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As a traveller for the past year and a bit, I observed first hand the amount of garbage dumped by tourists on beaches, on roads and hiking trails. It’s a shame to see that some people still see the earth as a dumping ground.

The good news is the small steps we can take as individuals to become more eco-friendly.  And believe me, small steps can make a difference.

On the road, I met eco-conscious travellers that led the way in reducing waste and the plastic-free movement.  It inspired me, really, to take a look at how I could reduce my own waste when I’ll have finally settled down in a new city.

While traveling, my wastes stayed rather small. However, at the end of my journey, I was hooked on biodegradable laundry powder and bar soaps and my most proud discovery – rewashable hygienic cotton pads. Yup. No more single-use pads.

Then it dawned on me. What will happen when I finally settle into a new place? Will old habits come back? Will I buy a shit ton of “stuff”, plastic products like shampoo bottles and toxic cleaning supplies?

Something clicked this time. Old ways weren’t an option anymore.

“I want a toxic and plastic-free house,” I told my partner a few months back when we were working and living in Santorini. As the water on the island isn’t drinkable, tourists, locals and workers alike consumed endless amounts of bottled-water year-round.

The worst part? There’s no recycling on the island so these plastic bottles are buried on the island’s dump, forever taking space and uselessly polluting the earth and water with no chance of putting these bottles to good use.

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The first few months in Amsterdam, we certainly used plastic and we still do. We recycle most of the plastic and cardboard we use, although I am not 100% sure how the plastic is sorted here in Amsterdam. I see there is no encouraged composting from the municipality, something I was a big fan of when they adapted a new composting by-law back home in Calgary, AB.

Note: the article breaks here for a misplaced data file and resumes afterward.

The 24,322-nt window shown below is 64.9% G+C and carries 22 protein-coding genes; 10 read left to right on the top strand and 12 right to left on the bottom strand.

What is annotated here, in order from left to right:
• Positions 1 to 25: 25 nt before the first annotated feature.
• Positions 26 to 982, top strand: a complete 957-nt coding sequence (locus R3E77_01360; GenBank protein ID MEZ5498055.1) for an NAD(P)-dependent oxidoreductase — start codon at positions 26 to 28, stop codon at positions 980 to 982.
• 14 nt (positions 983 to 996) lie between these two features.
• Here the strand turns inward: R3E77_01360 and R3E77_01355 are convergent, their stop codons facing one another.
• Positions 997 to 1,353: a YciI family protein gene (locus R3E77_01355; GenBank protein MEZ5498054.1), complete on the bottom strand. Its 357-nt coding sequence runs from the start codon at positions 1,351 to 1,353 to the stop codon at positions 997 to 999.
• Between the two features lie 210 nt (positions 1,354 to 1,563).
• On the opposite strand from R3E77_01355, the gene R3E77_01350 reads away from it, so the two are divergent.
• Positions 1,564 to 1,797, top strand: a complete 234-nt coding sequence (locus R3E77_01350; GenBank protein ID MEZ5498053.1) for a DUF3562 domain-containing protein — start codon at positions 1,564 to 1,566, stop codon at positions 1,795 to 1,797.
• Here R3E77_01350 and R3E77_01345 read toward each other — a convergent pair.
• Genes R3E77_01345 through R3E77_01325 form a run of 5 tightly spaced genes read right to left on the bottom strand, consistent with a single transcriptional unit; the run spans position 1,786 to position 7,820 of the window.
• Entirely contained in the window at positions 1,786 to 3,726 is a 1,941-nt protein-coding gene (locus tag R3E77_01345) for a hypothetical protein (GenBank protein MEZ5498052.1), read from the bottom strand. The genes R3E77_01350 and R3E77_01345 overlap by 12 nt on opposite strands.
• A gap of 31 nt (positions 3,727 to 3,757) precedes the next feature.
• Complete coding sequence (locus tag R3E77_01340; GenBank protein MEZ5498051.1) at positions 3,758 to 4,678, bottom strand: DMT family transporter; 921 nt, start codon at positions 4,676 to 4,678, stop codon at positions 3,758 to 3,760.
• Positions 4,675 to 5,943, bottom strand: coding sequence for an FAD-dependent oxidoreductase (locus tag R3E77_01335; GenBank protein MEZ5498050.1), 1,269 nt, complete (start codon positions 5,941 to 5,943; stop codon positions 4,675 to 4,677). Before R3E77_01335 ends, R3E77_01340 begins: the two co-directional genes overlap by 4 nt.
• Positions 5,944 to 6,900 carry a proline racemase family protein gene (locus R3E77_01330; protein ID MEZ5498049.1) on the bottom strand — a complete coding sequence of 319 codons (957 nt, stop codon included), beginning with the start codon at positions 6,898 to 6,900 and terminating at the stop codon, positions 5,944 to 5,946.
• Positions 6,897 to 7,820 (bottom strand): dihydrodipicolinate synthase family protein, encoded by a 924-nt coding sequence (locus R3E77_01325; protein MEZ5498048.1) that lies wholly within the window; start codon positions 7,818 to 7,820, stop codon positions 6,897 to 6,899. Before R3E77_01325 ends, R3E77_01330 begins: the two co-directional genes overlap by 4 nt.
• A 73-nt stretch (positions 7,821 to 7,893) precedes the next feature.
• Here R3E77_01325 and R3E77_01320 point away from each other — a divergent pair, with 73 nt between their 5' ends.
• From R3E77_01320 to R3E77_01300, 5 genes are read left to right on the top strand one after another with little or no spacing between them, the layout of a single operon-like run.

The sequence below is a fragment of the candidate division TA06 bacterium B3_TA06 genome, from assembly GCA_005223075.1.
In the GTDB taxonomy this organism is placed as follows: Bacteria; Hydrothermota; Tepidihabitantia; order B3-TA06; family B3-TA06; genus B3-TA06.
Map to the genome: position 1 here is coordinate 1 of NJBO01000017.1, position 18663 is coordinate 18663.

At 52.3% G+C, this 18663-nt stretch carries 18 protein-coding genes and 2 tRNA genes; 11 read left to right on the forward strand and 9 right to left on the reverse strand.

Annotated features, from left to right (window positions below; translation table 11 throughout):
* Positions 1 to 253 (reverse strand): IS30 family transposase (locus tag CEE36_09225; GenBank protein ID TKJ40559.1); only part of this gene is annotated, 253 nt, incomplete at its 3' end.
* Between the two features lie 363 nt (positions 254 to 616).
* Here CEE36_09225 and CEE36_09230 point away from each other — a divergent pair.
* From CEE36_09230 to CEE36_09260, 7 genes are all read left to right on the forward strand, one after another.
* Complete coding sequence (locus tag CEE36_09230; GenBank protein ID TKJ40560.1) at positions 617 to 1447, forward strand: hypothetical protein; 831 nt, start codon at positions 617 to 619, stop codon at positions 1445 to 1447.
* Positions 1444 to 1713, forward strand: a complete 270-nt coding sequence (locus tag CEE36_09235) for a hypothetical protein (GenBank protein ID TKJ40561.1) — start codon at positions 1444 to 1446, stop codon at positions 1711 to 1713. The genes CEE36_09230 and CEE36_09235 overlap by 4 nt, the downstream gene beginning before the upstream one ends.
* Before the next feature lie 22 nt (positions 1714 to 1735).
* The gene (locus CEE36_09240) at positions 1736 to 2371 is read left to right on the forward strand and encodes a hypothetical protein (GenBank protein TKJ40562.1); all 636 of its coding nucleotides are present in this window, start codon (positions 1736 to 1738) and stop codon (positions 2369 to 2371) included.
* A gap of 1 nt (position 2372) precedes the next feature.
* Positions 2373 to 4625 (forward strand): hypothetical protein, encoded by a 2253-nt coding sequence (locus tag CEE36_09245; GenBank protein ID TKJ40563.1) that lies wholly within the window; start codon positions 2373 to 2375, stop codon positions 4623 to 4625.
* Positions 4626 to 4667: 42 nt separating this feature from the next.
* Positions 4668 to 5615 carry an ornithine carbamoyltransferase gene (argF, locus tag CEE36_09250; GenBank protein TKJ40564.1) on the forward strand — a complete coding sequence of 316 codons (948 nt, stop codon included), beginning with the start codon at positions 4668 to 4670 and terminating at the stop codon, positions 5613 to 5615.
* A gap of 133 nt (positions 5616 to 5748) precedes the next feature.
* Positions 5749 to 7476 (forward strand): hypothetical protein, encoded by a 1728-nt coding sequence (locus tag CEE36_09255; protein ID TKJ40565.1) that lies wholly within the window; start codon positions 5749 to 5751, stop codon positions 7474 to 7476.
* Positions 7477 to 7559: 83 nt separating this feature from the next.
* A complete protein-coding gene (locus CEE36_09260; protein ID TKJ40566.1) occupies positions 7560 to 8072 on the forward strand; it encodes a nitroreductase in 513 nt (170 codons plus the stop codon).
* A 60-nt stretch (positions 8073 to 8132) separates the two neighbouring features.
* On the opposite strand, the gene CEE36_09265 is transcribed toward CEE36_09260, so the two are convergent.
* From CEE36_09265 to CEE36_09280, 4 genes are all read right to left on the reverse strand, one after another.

We currently live in a furnished apartment in which a few left-over plastic products remain. But slowly, once the products will be all used up, I intend to not replace it with plastics.

Here are three small steps you can take in a new city to slowly limit your waste and kick your plastic and chemical use to the curb – and for good:

  • shop second hand or vintage

The first thing I did when I arrived in Amsterdam  was to locate the vintage and second hand stores. Coming from sunny Greece, I had little work and winter appropriate clothes to wear. I found endless selections of vintage and second hand shops that were affordable. At one second-hand shop, I bought two nice work shirts for 20 euros. It was a steal and and felt good to know these articles of clothing were given a second life and not rotting in a dump somewhere.

  • buy bulk and refuse the bag

Buying bulk is ideal. It’s not always manageable but when you can, buy flour in bulk, buy your oranges in bulk without the plastic mesh netting that comes when you buy them in a bundle, buy your nuts in bulk, your veggies, you name it.  Then, simply reuse glass jars such as your jam jars and such as storage . The goal is to minimize single-use plastic. Bring reusable shopping bags with you at all times and think twice before accepting the plastic bag that comes with your newly bought purchase. Can you fit your new purchase into your purse or backpack? Can you carry it by hand? Also, do you really need that single-use paper receipt?

  • replace your body and cleaning products with biodegradable, toxic- and plastic-free options. 

This is truly one easy fix. Your shampoo bottle on its last legs? Order a couple shampoo bars – a plastic bottle-free alternative that resembles bar soap except more adapted for hair – from sites like plasticfreeamsterdam.com . Your cleaning products are on their way out? Make your own with an apple vinegar base mix. Countless recipes can be found online when you google or YouTube “homemade” anything.

But even think about single-use plastics that come with toothpaste products, plastic toothbrushes and plastic-packaged floss. There are alternative ways to these such as toothpaste that comes in a glass jar, and toothbrushes made of bamboo.

I choose Plastic Free Amsterdam because it’s packaged locally and packaged plastic-free, of course. Please note that there are other online options in North America and Australia that offer similar products. Do your research. Instagram is a great start for that.

 

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